Applications of Orthogonal matrixThere are various applications or uses in the orthogonal matrix, and some of them are described as follows:
Important notes on Orthogonal matrixThere are some important points that we should know while learning the concept of an orthogonal matrix. These points are described as follows:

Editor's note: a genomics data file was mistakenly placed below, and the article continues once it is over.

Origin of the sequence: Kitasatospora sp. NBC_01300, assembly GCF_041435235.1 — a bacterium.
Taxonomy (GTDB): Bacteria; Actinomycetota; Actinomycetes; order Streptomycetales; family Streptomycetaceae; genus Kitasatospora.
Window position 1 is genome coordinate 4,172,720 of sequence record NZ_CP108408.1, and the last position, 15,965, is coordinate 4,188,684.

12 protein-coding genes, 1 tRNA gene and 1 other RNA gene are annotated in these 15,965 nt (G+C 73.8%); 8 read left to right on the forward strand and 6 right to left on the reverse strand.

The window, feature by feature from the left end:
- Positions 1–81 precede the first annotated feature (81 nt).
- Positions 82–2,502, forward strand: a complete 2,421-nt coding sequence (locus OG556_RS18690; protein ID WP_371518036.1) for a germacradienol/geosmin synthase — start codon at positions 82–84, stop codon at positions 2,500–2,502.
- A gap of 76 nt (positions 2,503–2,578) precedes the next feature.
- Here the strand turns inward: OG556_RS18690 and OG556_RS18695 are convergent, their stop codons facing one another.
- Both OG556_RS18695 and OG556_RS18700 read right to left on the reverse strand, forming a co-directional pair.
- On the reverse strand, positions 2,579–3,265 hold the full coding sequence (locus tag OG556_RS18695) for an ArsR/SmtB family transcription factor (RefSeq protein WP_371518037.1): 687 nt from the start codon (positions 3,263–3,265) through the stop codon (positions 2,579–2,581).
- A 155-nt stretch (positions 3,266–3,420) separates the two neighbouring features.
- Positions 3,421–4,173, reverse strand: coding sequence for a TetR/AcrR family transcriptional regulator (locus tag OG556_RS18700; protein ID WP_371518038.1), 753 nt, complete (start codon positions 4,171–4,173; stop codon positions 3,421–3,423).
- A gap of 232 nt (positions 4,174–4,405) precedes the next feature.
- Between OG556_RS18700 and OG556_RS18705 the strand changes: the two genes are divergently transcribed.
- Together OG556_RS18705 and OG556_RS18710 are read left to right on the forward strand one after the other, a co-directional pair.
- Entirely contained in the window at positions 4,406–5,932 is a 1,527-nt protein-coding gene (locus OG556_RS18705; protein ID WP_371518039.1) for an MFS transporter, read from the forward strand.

Examples of Orthogonal matrixThere are a lot of examples of orthogonal matrices, and some of them are described as follows: Example 1: In this example, we have a matrix A, and we have to determine whether this matrix is an orthogonal matrix. The elements of matrix A are described as follows: Solution: We can determine whether the given matrix is an orthogonal matrix or not with the help of two ways. In the first way, we will check whether the transpose of matrix A and the inverse of matrix A are similar to each other. In the second way, we will check whether we will get the identity matrix as the multiplication of the given matrix and its transpose matrix. So here we will use the second way. From the question, we have a matrix A where The transpose of the above matrix is described as follows: Now we will multiply the matrix A and its transpose matrix A and get the following: We can see that we get an identity matrix as a result. Hence matrix A is an orthogonal matrix. Example 2: In this example, we have a 2∗2 matrix A, and we have to determine whether it is an orthogonal matrix or not. Solution: In the section on properties of the orthogonal matrix, we have already learned that the determinant of orthogonal matrix must be ±1. Now we will calculate the determinant of matrix A in the following way: A = cos x∗cos x  sinx∗(sin x) A = cos^{2} x + sin^{2} x (From trigonometry we know that cos^{2} x + sin^{2} x = 1) A = 1 The determinant of matrix A is 1. Hence matrix A is an orthogonal matrix. Example 3: In this example, we have a 3∗3 matrix P. Here we have to calculate whether the given matrix is an orthogonal matrix without performing any calculations. The elements of matrix P are described as follows: Solution: The given matrix P is a diagonal matrix because the upper triangular elements and the lower triangular elements of this matrix are equal to 0 except for the principal diagonal elements. When we do the transpose of matrix P, then the given matrix P and its transpose matrix will be similar to each other. As we have learned that there is a symmetric matrix if the given matrix and its transpose matrix are similar to each other. We also know that if there is a symmetric matrix, then it will be an orthogonal matrix. Hence matrix P is an orthogonal matrix. Example 4: In this example, we have an orthogonal matrix A with an order 3. Here we have to determine the inverse of this orthogonal matrix. The elements of this matrix are described as follows: Solution: First, we will determine the transpose of the given matrix in the following way: We will get the inverse of this matrix if A∗A^{T} = I Now Similarly, we can also prove that A^{T}∗A = I. Hence it is proved that A is orthogonal. Then A^{1} = A^{T}, Answer: We have proved the matrix A to be orthogonal with an order 3∗3 and A^{1} = Example 5: In this example, we have to prove whether every orthogonal matrix is symmetric or not. We also have to justify our answer with the help of an example. Solution: The matrix A will be known as the symmetric matrix if it satisfies the following condition: A = A^{T} For this, we will assume an orthogonal matrix A, which contains the following elements: (We can prove that this matrix is orthogonal by proving AA^{T} = A^{T}A = I). Now we will perform the transpose of the assumed matrix A and get the following: (We can prove it AA^{T} = A^{T}A = I). So we can say that the given matrix and its transpose matrix are not similar to each other, i.e., A ≠ A^{T} Answer: Every orthogonal matrix will not always be Symmetric. Example 6: In this example, we have an orthogonal matrix A, and we have to determine (AA^{T})^{1}. The elements of matrix A are described as follows: Solution: From the question, we know that the given matrix A is an orthogonal matrix, i.e., AA^{T} = I. Now we will add inverse on both sides of the above equation like this: (AA^{T})^{1} = I^{1}. As we have learned that the inverse of an identity matrix will be itself. So I^{1} = I. Now we will put this in the above equation and get the following: (AA^{T})^{1} = I Answer: (AA^{T})^{1} = I, which is an identity matrix Example 7: In this example, we have a matrix A, and we have to determine whether it is an orthogonal matrix or not. The elements of matrix A are described as follows: Solution: Here, we will check whether the given matrix is an orthogonal matrix or not with the help of checking the determinant of matrix A. So we will see whether the determinant of given matrix is equal to 1 or not. If it is equal to 1, then it will be an orthogonal matrix. A = 4∗9  (9)∗7 A = 36 + 63 A = 99 ≠ 1. Thus matrix A is not an orthogonal matrix.